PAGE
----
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White-breasted Nuthatch

White-breasted Nuthatch
Sitta carolinensis
Tree-clinging Birds | Family: Nuthatches, Sittidae

An estimated 2% of the species' North American breeding range lies within the Boreal Forest.



The habit of creeping headfirst down a tree trunk, then stopping and looking around with head held out at a 90-degree angle, is characteristic of nuthatches. The White-breasted is an inquisitive, acrobatic bird, pausing occasionally to hang and hammer at a crack. Essentially nonmigratory, during the fall it stores food for winter in crevices behind loose tree bark. Pairs seem to remain together year-round, for the species may be found in twos even in the dead of winter. Although they often join mixed flocks of chickadees, woodpeckers, and kinglets roaming the winter woods, they tend to remain in their territories. They are familiar visitors to bird feeders.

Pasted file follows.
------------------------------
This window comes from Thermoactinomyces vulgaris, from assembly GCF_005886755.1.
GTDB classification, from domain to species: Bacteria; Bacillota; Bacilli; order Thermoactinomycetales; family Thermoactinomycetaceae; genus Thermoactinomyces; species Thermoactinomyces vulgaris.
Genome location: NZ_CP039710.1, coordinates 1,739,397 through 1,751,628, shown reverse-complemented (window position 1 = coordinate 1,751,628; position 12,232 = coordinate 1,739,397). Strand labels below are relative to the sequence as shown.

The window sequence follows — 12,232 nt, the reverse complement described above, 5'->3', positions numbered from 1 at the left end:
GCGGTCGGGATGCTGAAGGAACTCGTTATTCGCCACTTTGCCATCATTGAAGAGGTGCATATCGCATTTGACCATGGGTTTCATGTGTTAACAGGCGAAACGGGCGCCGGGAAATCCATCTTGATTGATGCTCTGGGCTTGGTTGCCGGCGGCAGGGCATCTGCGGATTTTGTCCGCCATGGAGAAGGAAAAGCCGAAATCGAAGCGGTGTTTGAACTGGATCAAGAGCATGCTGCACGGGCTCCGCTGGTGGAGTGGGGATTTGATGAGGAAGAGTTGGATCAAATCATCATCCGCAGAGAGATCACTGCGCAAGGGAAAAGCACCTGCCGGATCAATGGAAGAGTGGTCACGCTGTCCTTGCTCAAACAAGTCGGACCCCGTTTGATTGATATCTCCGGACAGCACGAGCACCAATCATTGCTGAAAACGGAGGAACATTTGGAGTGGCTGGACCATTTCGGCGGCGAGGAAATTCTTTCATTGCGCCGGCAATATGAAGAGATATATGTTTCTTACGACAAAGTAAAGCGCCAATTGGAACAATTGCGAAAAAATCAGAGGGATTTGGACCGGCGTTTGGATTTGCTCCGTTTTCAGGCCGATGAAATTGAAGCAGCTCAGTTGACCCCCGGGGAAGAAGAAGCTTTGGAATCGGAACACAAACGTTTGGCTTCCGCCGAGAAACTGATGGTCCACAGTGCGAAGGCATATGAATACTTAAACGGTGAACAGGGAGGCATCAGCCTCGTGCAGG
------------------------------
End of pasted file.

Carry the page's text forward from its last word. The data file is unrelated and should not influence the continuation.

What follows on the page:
5-6" (13-15 cm). Sparrow-sized. Blue-gray above, white underparts and face, black crown. Usually seen creeping on tree trunks, head downward.


A nasal yank-yank. Song a series of low whistled notes.


5 or 6 white eggs, lightly speckled with red-brown, in a cup of twigs and grass lined with feathers and hair in a natural cavity, bird box, or hole excavated by the birds.


Deciduous and mixed forests.


Largely resident from British Columbia, Ontario, and Nova Scotia south to southern California, Arizona, Gulf Coast, and central Florida. Absent from most of Great Plains.